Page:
If modern life is so wonderful, why do we feel so unhappy? In the following article, the author suggests that though living standards have improved, we, rather than feeling content, never become completely satisfied with what we have achieved. This is because we always find ourselves with new and higher expectations. To meet these expectations and solve the new problems that arise, new strategies should be adopted.
HOW COULD ANYTHING THAT FEELS SO BAD BE SO GOOD?
Richard E. Farson
Maybe it is time to adopt a new strategy in trying to figure out why life today is so difficult, and what can be done about it. Assume that not only are things often not what they seem, they may be just the opposite of what they seem. When it comes to human affairs, everything is paradoxical.
People are discontented these days, for example, not because things are worse than ever, but because things are better than ever. Take marriage. In California there are about six divorces for every ten marriages -- even higher in some of the better communities. One must admit that a good deal of discontent is reflected in those statistics. But the explanation so frequently offered -- that the institution of marriage is in a state of collapse -- simply does not hold. Marriage has never been more popular and desirable than is it now; so appealing in fact, that even those who are in the process of divorce can scarcely wait for the law to allow them to marry again.
The problem is that people have never before entered marriage with the high expectations they now hold. Throughout history, the family has been a vital unit for survival, starting as a defense system for physical survival, and gradually becoming a unit for economic survival. Now, of course, the family has become a physical and economic liability rather than an asset. Having met, as a society, the basic survival and security needs, people simply don't need each other anymore to fight Indians or spin yarn -- or wash dishes or repair electrical plugs for that matter. The bonds of marriage and family life are no longer functional, but affectional. People used to come to love each other because they needed each other. Now it's just the other way around. They need each other because they love each other.
Listening to the complaints of those recently divorced, one seldom hears of brutality and desertion, but usually something like, "We just don't communicate very well", "The educational differences between us were simply too great to overcome", "I felt trapped in the relationship", "He won't let me be me", "We don't have much in common anymore". These complaints are interesting, because they reflect high-order discontent resulting from the failure of marriage to meet the great expectations held for it. Couples now expect -- and demand -- communication and understanding, shared values and goals, intellectual companionship, great moments of intimacy. By and large, marriage today actually does deliver such moments, but as a result couples have gone on to burden the relationship with even greater demands. To some extent it has been the success of marriage that has created the discontent.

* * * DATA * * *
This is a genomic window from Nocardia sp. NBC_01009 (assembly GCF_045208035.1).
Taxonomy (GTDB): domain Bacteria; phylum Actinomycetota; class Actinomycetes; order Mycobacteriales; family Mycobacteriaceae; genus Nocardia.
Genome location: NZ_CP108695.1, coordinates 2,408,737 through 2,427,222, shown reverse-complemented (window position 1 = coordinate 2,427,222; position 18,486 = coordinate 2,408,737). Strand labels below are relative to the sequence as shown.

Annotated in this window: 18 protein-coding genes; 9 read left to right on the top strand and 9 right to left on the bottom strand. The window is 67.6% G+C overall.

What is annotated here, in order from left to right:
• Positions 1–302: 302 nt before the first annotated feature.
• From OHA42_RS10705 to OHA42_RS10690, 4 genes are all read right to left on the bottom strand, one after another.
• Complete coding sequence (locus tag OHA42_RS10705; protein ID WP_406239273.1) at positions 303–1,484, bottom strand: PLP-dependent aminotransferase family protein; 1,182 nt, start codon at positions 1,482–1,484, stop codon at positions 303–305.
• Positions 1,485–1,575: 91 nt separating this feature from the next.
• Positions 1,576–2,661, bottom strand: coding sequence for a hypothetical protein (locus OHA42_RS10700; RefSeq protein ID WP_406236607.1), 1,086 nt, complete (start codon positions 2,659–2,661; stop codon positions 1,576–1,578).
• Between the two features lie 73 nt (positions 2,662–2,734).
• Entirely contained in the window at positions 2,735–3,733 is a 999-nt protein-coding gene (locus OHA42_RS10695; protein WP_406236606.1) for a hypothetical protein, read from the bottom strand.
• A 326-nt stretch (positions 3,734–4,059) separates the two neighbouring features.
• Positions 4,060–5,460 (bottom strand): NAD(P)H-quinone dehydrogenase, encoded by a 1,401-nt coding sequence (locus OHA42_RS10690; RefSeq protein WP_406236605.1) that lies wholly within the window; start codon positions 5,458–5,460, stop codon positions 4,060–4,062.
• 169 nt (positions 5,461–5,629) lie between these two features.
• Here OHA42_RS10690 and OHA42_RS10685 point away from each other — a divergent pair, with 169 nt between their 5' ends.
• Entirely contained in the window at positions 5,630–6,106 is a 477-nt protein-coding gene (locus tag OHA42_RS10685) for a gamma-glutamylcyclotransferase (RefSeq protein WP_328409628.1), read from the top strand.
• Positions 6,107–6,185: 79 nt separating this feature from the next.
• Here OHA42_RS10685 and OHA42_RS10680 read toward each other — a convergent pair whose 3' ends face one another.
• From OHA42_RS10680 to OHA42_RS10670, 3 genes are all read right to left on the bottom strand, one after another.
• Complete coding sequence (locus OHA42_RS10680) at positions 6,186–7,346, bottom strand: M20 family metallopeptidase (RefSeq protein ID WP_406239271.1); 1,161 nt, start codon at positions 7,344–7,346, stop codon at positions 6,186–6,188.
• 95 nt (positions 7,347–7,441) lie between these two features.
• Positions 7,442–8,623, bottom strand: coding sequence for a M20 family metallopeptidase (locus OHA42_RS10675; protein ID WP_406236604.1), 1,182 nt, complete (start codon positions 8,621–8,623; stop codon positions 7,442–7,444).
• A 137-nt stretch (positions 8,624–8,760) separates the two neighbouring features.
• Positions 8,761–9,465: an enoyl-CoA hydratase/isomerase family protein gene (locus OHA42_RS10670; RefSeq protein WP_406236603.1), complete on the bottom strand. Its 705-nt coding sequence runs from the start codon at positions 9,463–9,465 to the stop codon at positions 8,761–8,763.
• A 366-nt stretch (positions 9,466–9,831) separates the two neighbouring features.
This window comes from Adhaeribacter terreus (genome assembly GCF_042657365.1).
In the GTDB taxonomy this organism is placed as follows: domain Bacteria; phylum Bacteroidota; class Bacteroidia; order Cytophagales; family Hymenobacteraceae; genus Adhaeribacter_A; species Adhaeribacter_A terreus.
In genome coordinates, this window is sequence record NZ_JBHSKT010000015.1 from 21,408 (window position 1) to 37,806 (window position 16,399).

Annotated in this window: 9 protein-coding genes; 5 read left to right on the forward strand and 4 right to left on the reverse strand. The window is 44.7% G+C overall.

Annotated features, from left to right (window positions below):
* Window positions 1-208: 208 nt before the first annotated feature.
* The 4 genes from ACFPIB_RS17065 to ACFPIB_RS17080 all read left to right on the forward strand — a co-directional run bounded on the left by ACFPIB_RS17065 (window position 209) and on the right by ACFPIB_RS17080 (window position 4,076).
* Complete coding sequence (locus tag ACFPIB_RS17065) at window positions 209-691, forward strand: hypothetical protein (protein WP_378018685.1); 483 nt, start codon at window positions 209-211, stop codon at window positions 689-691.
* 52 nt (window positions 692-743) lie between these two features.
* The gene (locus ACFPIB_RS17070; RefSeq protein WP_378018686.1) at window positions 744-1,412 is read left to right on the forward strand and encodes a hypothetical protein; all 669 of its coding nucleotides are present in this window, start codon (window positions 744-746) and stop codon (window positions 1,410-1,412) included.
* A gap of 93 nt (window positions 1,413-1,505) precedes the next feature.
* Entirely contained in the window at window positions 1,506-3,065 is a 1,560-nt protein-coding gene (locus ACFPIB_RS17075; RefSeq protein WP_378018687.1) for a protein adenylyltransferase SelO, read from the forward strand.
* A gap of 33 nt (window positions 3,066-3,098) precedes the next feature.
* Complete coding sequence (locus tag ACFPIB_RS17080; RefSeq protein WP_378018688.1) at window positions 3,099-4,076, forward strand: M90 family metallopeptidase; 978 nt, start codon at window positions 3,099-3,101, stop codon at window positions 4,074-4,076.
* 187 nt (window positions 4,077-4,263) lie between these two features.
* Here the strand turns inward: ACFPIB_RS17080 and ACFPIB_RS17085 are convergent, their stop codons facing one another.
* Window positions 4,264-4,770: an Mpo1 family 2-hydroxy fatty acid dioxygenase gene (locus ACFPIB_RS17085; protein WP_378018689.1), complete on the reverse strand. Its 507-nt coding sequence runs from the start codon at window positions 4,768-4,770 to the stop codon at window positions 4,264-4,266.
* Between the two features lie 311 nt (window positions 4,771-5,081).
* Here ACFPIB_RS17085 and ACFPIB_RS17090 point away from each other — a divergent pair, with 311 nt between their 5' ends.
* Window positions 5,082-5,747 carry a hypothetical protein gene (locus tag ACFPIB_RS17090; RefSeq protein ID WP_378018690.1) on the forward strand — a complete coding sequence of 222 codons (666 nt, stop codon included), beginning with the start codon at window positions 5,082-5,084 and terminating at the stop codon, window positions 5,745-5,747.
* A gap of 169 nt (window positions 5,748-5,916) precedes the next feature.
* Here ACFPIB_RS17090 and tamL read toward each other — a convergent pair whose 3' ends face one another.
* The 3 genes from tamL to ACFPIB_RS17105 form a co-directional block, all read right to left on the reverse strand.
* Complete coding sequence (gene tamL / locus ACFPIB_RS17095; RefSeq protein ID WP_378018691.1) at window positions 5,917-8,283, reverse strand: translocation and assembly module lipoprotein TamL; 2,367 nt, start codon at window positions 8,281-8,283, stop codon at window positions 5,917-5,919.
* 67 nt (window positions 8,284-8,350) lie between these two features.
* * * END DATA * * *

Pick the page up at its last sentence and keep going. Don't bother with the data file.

The same appears to be true in the civil rights movement. The gains that have been made have led not to satisfaction but to increased tension and dissatisfaction, particularly among those benefiting from such gains. The discontent is higher in the North than in the South, higher in cities than in rural areas.
The disturbing paradox of social change is that improvement brings the need for more improvement in constantly accelerating demands. So, compared to what used to be, society is way ahead; compared to what might be, it is way behind. Society is enabled to feel that conditions are rotten, because they are actually so good.